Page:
The Lego Movie Videogame is a kaleidoscopic sugar rush to sate the appetites of players of all ages who absolutely love the film and want to experience everything all over again in typical Lego game fashion.
The story follows Emmet, a construction yard worker bee in the Lego Universe who lives life as per the instructions. Endlessly chipper though desperately lonely, he is chosen by fate to lead a Lego resistance against uniformity with the help of the Master Builders, those who thrive on not building to the instructions.
Despite having a clever and original film from which to draw creative inspiration, Traveller’s Tales has strictly built from instructions in their latest offering to the Lego Games franchise. The Lego Movie Videogame is an uninspired total retread of the film, heavy with unlockables and padded with puzzles, platforming, and prompts.
The Lego Movie obviously didn’t need to undergo the full Lego treatment seen in previous instalments and unfortunately some of that odd charm was lost in the creation of this game. Cut-scenes would usually consist of the characters performing almost silent, twee pantomime of the game’s rich source material, but The Lego Movie has a whole film from which to cherry pick the best scenes to drive the gameplay forward. If players haven’t seen the film, the whole game is a giant spoiler. There is also the original voice casting peppering the gameplay, something that isn’t often heard in a Lego game. Gags from the film are also often reused, further adding to the overwhelming sense of déjà vu.
But all is not lost. The Lego Movie Videogame is still satisfying to play, though overly familiar. Players still need to swap between characters regularly to access locations and abilities. Golden bricks are still waiting to be found, there are structures to be built when prompted, and enemies and scenery to smash to smithereens.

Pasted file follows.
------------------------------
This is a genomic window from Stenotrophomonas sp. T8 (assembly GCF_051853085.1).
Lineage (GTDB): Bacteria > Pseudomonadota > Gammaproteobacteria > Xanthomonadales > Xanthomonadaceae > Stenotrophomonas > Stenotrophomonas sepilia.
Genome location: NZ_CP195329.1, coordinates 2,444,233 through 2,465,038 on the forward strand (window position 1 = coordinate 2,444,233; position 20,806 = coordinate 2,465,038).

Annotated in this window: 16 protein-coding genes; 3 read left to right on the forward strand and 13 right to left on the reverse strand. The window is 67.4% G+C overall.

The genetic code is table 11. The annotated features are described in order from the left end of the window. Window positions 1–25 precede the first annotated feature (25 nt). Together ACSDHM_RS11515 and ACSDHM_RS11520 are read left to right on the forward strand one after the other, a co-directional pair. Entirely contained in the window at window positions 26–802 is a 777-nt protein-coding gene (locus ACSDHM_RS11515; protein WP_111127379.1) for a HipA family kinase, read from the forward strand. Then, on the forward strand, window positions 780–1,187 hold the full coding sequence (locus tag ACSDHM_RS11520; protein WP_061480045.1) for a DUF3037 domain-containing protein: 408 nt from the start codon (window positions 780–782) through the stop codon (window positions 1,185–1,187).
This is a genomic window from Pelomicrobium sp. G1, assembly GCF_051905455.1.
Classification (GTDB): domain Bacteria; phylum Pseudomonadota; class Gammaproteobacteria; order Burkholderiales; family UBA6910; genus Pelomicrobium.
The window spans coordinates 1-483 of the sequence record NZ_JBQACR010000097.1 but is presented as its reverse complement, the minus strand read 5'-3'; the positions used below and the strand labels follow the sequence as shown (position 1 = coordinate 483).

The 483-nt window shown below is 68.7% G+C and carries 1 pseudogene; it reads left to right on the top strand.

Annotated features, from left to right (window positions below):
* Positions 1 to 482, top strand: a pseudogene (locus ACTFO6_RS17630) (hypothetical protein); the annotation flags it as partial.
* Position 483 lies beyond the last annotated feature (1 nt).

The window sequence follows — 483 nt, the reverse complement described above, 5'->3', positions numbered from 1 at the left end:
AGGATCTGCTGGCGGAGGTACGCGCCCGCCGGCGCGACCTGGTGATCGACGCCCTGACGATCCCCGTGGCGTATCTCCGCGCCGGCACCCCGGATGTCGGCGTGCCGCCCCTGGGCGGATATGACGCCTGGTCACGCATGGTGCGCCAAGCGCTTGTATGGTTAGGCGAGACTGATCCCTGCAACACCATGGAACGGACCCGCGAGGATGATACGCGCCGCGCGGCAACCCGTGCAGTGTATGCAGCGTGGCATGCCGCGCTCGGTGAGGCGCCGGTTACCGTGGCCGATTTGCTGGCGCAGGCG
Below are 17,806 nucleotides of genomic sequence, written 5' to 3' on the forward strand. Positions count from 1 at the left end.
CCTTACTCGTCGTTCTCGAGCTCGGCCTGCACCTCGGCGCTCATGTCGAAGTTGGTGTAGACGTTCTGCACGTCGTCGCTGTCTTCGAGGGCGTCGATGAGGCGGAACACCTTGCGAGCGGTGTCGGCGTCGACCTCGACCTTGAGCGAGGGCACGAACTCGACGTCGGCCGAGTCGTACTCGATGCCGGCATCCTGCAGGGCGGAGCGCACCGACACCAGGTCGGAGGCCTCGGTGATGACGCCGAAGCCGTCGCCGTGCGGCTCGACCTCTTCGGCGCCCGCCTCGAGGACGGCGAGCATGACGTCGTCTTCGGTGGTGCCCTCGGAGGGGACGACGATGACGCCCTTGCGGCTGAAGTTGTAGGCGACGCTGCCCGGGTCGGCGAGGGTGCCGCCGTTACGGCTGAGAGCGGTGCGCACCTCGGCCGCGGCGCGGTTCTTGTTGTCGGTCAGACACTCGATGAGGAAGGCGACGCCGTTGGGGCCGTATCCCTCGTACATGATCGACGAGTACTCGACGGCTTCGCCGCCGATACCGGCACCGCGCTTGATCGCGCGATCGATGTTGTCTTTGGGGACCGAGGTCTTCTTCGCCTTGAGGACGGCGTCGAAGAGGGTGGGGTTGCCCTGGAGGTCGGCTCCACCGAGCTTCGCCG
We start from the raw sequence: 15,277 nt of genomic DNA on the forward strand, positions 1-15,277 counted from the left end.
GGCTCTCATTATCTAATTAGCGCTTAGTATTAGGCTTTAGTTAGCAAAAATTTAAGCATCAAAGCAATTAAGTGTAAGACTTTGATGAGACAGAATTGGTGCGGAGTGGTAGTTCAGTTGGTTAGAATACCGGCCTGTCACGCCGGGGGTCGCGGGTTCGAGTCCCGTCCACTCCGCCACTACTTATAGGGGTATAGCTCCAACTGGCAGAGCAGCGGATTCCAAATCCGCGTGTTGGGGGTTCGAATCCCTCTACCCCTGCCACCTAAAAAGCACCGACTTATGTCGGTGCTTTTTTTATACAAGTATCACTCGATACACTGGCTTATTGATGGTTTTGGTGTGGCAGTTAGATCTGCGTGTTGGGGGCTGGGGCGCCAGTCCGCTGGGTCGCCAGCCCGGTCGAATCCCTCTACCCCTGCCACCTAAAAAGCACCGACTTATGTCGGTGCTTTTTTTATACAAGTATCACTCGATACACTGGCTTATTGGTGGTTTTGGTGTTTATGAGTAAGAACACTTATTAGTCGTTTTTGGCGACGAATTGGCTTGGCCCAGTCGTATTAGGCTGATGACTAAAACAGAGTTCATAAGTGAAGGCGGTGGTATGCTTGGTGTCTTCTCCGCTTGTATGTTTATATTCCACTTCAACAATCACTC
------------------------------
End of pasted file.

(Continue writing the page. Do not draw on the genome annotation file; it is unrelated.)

Local multiplayer makes sharing the responsibilities of unearthing hidden collectables and pathways to progress the story less tedious and encourages less frequent character swapping. Players left behind by the far more agile female characters can get bored pounding wave after wave of enemies while a path is cleared for the dudes, especially in earlier levels where there are less characters to unlock.
Regardless of whether the gameplay is a repetitive slog, the locales in which Emmet and friends are chased through are itching to be explored and that is not something that can be done in film. Princess Unikitty’s Cloud Cuckoo Land is a goth nightmare of rainbows and cuteness and pretty, and stands out as one of the more interesting levels in which to lollop around in.
Interrupting the usual gameplay in the series are a few odd minigames designed to emphasise the rich heritage of Lego. Emmet can sometimes build from instruction books found in levels to help clear paths, but the only input the player has in constructing these is to pick the correct missing piece from a bunch of obviously ill-fitting pieces. There is some variety in these minigames and they will delight and surprise the player for a brief moment, but then be swallowed up again by the uniformity of the rest of the game.
If the Lego Movie rails against the establishment, encourages creativity and disrupting the status quo, the The Lego Movie Videogame is just the opposite. Traveller's Tales is content to trace over its previous work rather than push for something more.
Everything isn’t awesome.